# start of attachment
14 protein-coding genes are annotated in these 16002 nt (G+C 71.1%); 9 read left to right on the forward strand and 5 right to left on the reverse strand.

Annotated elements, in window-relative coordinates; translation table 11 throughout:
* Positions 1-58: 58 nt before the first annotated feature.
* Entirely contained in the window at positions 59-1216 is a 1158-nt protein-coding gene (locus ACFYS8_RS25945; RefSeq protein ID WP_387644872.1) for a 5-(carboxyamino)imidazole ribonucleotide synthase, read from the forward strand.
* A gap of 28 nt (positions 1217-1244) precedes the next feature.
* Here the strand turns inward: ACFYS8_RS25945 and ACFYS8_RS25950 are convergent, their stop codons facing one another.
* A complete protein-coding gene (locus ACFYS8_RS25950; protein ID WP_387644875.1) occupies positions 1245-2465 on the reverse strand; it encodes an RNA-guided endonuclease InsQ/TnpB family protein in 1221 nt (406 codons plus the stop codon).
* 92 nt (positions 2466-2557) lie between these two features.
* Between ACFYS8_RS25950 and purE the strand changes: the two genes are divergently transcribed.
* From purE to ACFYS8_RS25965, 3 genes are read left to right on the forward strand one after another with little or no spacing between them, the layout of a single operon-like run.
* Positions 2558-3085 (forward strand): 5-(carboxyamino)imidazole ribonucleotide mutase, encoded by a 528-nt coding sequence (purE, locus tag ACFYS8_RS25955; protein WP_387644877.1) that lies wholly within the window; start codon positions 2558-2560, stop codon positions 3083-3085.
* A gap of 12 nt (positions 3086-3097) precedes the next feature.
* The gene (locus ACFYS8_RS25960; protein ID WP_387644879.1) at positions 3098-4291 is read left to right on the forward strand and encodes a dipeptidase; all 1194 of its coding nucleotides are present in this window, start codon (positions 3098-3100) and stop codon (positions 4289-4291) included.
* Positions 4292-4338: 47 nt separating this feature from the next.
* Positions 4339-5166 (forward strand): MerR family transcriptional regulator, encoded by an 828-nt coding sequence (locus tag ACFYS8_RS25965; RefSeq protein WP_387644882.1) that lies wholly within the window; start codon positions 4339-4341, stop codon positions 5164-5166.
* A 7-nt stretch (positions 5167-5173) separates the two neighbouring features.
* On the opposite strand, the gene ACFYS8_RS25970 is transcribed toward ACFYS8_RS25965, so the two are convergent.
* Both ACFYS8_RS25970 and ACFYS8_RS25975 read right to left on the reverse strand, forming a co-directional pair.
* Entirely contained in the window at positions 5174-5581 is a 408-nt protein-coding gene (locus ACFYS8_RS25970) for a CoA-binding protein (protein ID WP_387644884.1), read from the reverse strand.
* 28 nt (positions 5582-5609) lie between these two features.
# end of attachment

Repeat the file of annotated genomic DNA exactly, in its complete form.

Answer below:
14 protein-coding genes are annotated in these 16002 nt (G+C 71.1%); 9 read left to right on the forward strand and 5 right to left on the reverse strand.

Annotated elements, in window-relative coordinates; translation table 11 throughout:
* Positions 1-58: 58 nt before the first annotated feature.
* Entirely contained in the window at positions 59-1216 is a 1158-nt protein-coding gene (locus ACFYS8_RS25945; RefSeq protein ID WP_387644872.1) for a 5-(carboxyamino)imidazole ribonucleotide synthase, read from the forward strand.
* A gap of 28 nt (positions 1217-1244) precedes the next feature.
* Here the strand turns inward: ACFYS8_RS25945 and ACFYS8_RS25950 are convergent, their stop codons facing one another.
* A complete protein-coding gene (locus ACFYS8_RS25950; protein ID WP_387644875.1) occupies positions 1245-2465 on the reverse strand; it encodes an RNA-guided endonuclease InsQ/TnpB family protein in 1221 nt (406 codons plus the stop codon).
* 92 nt (positions 2466-2557) lie between these two features.
* Between ACFYS8_RS25950 and purE the strand changes: the two genes are divergently transcribed.
* From purE to ACFYS8_RS25965, 3 genes are read left to right on the forward strand one after another with little or no spacing between them, the layout of a single operon-like run.
* Positions 2558-3085 (forward strand): 5-(carboxyamino)imidazole ribonucleotide mutase, encoded by a 528-nt coding sequence (purE, locus tag ACFYS8_RS25955; protein WP_387644877.1) that lies wholly within the window; start codon positions 2558-2560, stop codon positions 3083-3085.
* A gap of 12 nt (positions 3086-3097) precedes the next feature.
* The gene (locus ACFYS8_RS25960; protein ID WP_387644879.1) at positions 3098-4291 is read left to right on the forward strand and encodes a dipeptidase; all 1194 of its coding nucleotides are present in this window, start codon (positions 3098-3100) and stop codon (positions 4289-4291) included.
* Positions 4292-4338: 47 nt separating this feature from the next.
* Positions 4339-5166 (forward strand): MerR family transcriptional regulator, encoded by an 828-nt coding sequence (locus tag ACFYS8_RS25965; RefSeq protein WP_387644882.1) that lies wholly within the window; start codon positions 4339-4341, stop codon positions 5164-5166.
* A 7-nt stretch (positions 5167-5173) separates the two neighbouring features.
* On the opposite strand, the gene ACFYS8_RS25970 is transcribed toward ACFYS8_RS25965, so the two are convergent.
* Both ACFYS8_RS25970 and ACFYS8_RS25975 read right to left on the reverse strand, forming a co-directional pair.
* Entirely contained in the window at positions 5174-5581 is a 408-nt protein-coding gene (locus ACFYS8_RS25970) for a CoA-binding protein (protein ID WP_387644884.1), read from the reverse strand.
* 28 nt (positions 5582-5609) lie between these two features.